Thrive Teesside, Stockton upon Tees

Up in Stockton on Tees, Thrive Teesside organised a whole day of activities on their local high street featuring a speaker’s corner, information stalls, selfie stations and much more.

Dole Animators, Leeds

Finally, in Leeds, the Dole Animators hosted a zine making workshop where they came together with other individuals from Leeds and Bradford to make a collective zine about what a poverty free future might look like.

Watch our animation

Over the past few months, the three groups who took part in the original poverty2security project have been working together again. That’s Thrive Teesside from Stockon-on-Tees, the Dole Animators from Leeds, and ATD Fourth World, based in London.

It’s been a great chance to come together, get visual, and think about combining ideas for what would really make a difference if we are to effectively tackle poverty in the UK. During a series of workshops, the groups have worked through ideas, and have listened to others about their own ideas for solving poverty.

The groups have also developed an animation, which tells the story of their work in recent months, and reaches out to others who might like to get involved in trying to end poverty. You can watch the gif here, combined with some ace music from The Young ‘Uns, who have kindly let us use their fantastic song: ‘you won’t find me on benefits street’.

Do get involved and spread the word using #goodsociety & #makingvoicescount

Together, by joining forces, we believe we can make a real difference.
Thrive Teesside, ATD Fourth World, & Dole Animators, May 2018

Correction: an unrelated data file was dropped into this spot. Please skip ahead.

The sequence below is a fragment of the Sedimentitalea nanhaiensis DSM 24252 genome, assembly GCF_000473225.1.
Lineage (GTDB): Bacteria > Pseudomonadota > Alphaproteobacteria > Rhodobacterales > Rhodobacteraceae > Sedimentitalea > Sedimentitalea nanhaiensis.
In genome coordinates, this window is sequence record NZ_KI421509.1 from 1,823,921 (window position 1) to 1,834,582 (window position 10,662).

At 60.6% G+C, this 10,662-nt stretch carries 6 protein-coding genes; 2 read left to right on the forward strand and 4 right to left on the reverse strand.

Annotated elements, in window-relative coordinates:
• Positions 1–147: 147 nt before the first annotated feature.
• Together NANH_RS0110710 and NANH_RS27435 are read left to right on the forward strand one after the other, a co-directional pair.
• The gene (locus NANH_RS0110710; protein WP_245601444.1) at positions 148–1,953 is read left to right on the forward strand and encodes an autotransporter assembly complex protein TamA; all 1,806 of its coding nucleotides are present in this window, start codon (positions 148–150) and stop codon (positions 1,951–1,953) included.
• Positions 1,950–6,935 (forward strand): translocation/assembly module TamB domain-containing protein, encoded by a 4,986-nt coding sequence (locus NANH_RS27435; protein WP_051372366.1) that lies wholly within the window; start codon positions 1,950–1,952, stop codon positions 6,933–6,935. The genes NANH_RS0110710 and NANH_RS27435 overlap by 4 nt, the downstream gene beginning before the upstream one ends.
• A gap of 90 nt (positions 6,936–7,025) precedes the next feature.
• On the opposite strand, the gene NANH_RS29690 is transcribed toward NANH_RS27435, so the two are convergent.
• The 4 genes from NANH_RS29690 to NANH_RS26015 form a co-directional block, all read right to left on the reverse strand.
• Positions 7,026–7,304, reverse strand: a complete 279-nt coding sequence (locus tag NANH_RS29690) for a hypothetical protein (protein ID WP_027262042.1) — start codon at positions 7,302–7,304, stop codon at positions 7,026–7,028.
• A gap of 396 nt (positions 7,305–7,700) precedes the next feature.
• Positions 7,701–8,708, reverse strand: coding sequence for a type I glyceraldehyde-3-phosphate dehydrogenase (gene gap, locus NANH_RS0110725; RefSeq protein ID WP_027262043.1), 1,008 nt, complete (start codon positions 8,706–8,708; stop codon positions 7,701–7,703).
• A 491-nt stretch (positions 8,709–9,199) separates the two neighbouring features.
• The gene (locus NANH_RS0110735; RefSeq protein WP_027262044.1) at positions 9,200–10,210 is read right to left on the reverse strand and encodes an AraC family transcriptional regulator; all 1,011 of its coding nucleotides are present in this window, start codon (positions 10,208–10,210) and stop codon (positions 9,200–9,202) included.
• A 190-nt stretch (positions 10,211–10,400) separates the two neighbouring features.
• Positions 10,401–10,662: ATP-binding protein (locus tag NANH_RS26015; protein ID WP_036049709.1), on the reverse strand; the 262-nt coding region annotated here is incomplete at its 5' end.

Music credit: You Won’t Find Me on Benefits Street (Sean Cooney / David Eagle)
The Young’uns

From UK poverty to social security - solutions grounded in experience


Join the Webb Memorial Trust and the All Party Parliamentary Group on Poverty for a timely discussion on how best to address the problems of poverty and insecurity in the UK. This event sees the launch of three proposals for solutions to poverty coming from individuals with direct experience of poverty and Britain’s social security system.

Dr Ruth Patrick (University of Liverpool) worked with three organisations (Thrive Teesside, Leeds-based Dole Animators  and ATD Fourth World in London) and a graphic designer – Dan Farley – to develop visual representations of the policy changes that they believe could make a lasting difference to the lives of those in poverty. This event brings together the three groups with first-hand experience of poverty for a conversation alongside people with other forms of expertise.

  • hould policymakers rethink their approach to addressing poverty in the UK?
  • Is there a mismatch between the portrayal of welfare and everyday experiences?
  • How can we deliver security for more of Britain’s households?
  • What can be done to build support for an effective anti-poverty strategy?

This discussion represents an opportunity for politicians, policy makers and other stakeholders to engage with the expertise that comes with experience, and to explore the extent of consensus regarding what might be most effective in delivering positive changes to social security in the UK.

Frances Ryan (The Guardian) will chair the event. Representatives from Thrive, Dole Animators and ATD Fourth World will open the discussion, followed by responses from:

  • Dr Ruth Patrick, University of Liverpool, author of For Whose Benefit?
  • Dr Michael Orton, University of Warwick, author of Secure & Free
  • Jane Mansour, Independent Policy Consultant, in-work poverty researcher for CPAG’s ‘Britain Works’ project
  • Deven Ghelani, Policy in Practice (invited)

Participants will then be invited to take part in a roundtable discussion, and to contribute their own ideas for how these problems might be most effectively tackled.

If you cannot make the event, do join in the discussion using #goodsociety

Thursday 6th July 2016, 14.15-16.00, Macmillan Room, Portcullis House, Houses of Parliament. Tea & coffee from 14.00

Please arrive at Portcullis House by 13.45 in order to clear security. You may be asked for ID. Information about visiting Parliament can be found here

Photo credit: yepyep vis flickr